St. Catherine Hospital CEO Scott Taylor stood before employees, stakeholders and community members Monday to review the hospital's accomplishments, programs and, in an answer to one question, legislative changes that could help the institution’s mission and finances.

When Reid Petty, southwest Kansas district director for Sen. Jerry Moran, asked what federal action would help the hospital, Taylor pointed to immigration. “Not an insignificant amount” of the $700,000 the hospital spends a month on uncompensated care goes to undocumented and uninsured residents, he said. Immigration reform could help those residents have more access to insurance and alleviate those costs, he said.

“I would hope that at a federal level that we can reach a consensus on how hard-working individuals that want to immigrate to the United States can do so safely but rapidly and expeditiously so that they can participate in federal assistance programs and hold insurance and have jobs and not have any fear about showing up in emergency departments and seeking the healthcare that they need,” Taylor said in a separate interview.

Like many hospitals, the most substantial legislative issue on the state-level is Medicaid expansion, Taylor said. Opening up Medicaid to more low-income residents would ideally lower the amount of money spent on uncompensated care at all hospitals. For some smaller hospitals in the region, it may be the difference between staying open and closing — for others, it could mean more funds to spend on equipment, staff and services.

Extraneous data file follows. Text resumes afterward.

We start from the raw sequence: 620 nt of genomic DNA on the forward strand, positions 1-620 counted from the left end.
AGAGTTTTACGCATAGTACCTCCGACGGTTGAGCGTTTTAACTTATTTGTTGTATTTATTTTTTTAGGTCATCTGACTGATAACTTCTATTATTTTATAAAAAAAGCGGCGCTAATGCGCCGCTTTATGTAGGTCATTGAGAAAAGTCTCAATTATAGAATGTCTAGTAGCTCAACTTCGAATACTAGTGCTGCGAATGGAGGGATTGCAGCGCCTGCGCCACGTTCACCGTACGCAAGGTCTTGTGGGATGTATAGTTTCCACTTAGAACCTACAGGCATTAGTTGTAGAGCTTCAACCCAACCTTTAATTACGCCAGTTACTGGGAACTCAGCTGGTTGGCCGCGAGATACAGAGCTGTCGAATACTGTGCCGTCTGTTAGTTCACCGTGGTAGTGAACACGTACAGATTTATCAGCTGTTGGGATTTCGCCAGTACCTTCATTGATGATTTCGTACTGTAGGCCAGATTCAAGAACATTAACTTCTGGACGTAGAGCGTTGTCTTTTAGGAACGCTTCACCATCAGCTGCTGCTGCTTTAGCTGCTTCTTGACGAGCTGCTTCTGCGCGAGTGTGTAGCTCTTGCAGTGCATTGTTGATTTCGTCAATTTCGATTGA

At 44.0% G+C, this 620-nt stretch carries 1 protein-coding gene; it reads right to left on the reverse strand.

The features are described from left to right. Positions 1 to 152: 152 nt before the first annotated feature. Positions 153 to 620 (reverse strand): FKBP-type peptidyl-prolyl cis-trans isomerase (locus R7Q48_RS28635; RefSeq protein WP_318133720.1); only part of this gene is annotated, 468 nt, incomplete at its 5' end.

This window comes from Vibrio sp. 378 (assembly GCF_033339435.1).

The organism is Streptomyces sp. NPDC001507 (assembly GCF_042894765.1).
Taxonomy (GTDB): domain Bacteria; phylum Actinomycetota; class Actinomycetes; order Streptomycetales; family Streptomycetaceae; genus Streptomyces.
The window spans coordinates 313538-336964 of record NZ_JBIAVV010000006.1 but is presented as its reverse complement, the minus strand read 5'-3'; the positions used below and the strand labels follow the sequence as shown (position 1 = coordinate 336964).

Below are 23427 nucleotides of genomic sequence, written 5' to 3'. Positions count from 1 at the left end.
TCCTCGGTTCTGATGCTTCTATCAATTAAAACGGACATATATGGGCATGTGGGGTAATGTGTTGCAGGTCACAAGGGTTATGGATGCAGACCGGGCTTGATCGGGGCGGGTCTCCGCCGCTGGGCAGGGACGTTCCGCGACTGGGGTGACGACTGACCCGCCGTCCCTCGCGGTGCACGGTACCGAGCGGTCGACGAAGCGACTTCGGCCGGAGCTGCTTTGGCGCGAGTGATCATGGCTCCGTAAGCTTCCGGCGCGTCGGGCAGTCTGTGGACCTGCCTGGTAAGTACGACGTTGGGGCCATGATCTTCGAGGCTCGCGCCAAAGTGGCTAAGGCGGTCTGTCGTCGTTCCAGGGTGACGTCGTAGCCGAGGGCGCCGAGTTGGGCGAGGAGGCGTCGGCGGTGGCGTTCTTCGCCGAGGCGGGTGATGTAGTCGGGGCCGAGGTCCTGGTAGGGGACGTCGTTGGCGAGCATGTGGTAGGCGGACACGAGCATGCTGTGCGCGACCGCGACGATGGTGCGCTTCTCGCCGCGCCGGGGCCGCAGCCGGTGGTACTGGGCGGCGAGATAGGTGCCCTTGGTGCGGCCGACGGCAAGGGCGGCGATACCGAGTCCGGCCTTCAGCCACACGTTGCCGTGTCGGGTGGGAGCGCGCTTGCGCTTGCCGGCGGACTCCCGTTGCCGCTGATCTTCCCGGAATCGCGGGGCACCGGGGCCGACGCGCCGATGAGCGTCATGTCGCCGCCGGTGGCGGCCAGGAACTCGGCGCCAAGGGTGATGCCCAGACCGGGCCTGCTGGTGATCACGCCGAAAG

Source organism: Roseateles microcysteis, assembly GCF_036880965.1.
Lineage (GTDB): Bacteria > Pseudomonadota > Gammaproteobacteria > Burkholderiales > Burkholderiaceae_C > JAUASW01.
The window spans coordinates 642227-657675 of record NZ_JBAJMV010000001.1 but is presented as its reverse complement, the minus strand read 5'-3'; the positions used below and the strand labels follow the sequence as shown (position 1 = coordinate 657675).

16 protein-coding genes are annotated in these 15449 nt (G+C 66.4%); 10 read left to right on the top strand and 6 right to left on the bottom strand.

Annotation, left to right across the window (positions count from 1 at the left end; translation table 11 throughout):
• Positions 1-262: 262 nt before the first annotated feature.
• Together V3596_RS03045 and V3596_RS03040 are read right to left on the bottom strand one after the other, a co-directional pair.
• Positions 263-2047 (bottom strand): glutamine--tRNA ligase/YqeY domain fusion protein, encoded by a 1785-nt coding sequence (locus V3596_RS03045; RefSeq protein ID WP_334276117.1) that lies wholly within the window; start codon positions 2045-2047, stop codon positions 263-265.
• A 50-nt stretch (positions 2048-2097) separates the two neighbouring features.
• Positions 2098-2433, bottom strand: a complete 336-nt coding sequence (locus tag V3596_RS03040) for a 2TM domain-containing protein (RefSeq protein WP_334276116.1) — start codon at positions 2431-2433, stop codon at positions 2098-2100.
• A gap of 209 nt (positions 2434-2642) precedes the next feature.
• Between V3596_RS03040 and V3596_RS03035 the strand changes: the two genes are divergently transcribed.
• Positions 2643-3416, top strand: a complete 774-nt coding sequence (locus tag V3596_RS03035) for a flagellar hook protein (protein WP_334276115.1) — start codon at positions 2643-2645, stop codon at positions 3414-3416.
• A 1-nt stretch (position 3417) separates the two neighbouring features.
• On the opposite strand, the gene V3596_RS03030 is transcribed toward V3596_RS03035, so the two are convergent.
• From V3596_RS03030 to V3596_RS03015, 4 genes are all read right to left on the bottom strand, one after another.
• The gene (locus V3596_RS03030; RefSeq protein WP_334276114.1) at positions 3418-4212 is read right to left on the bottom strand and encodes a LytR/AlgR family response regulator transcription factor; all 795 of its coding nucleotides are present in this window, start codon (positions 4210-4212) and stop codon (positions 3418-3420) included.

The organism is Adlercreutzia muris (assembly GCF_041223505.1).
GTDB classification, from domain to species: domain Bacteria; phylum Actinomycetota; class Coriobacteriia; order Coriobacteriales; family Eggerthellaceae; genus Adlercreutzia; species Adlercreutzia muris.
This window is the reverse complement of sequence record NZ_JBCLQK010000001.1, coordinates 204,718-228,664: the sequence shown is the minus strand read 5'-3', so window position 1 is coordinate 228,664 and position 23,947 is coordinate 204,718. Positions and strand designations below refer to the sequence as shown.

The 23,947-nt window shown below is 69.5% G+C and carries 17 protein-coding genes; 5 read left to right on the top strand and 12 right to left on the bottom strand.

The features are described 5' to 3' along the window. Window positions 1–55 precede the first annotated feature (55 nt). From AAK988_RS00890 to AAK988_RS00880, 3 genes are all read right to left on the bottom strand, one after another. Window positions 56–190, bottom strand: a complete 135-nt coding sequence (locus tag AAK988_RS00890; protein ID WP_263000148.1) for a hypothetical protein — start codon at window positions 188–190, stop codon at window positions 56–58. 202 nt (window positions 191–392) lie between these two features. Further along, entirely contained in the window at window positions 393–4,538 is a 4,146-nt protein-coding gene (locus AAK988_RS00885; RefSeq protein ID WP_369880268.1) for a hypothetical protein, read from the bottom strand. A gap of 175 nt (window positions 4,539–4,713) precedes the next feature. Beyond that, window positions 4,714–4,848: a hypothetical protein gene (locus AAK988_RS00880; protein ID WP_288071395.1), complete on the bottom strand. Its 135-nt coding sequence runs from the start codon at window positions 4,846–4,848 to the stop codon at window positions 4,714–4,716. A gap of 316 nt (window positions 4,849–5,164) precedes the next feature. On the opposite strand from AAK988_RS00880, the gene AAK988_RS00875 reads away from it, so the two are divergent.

As one of the largest hospitals in the region, a delay or block of Medicaid expansion “won’t cripple” St. Catherine, Taylor said, but expansion would be worth several million dollars a year to the hospital.

And the success of the smaller hospitals directly impacts St. Catherine, he said. St. Catherine sponsors 12 critical access hospitals in western Kansas which refer patients to Garden City for specialty care not available in smaller communities. Without them, patients would be far from necessary care and St. Catherine would be inundated with primary care patients from around the region.

“Medicaid expansion is very important to the region as a whole …” Taylor said. “While we can provide specialty services to the largest majority of western Kansas, providing timely and efficient primary care in each of those communities would be a burden that we couldn’t probably meet without partnering with local, smaller hospitals.”

Also during the forum, Taylor discussed the hospital’s status in the community. It is the largest health system offering the widest array of services and, Centura Health, with partnerships in Garden City, Ulysses, Atwood and Goodland, is the largest integrated provider of health care in western Kansas, he said.

He said the hospital partners with several colleges to be the largest training site for nursing programs in the region, is a clinical training site for a dozen different medical fields and provides over $300,000 annually for tuition, scholarships, continuing education and loan repayments for its staff.

At the forum, several partners and community members asked about its education programs and thanked the hospital for its efforts to grow and bringing revenue to the area and directing healthcare and quality of life services at the facility and in the community.

Taylor said in a separate interview that in the near future, the hospital will continue its community and education efforts, develop new partnerships in the region and “make some nice announcements on the physician recruitment front” in the coming months.


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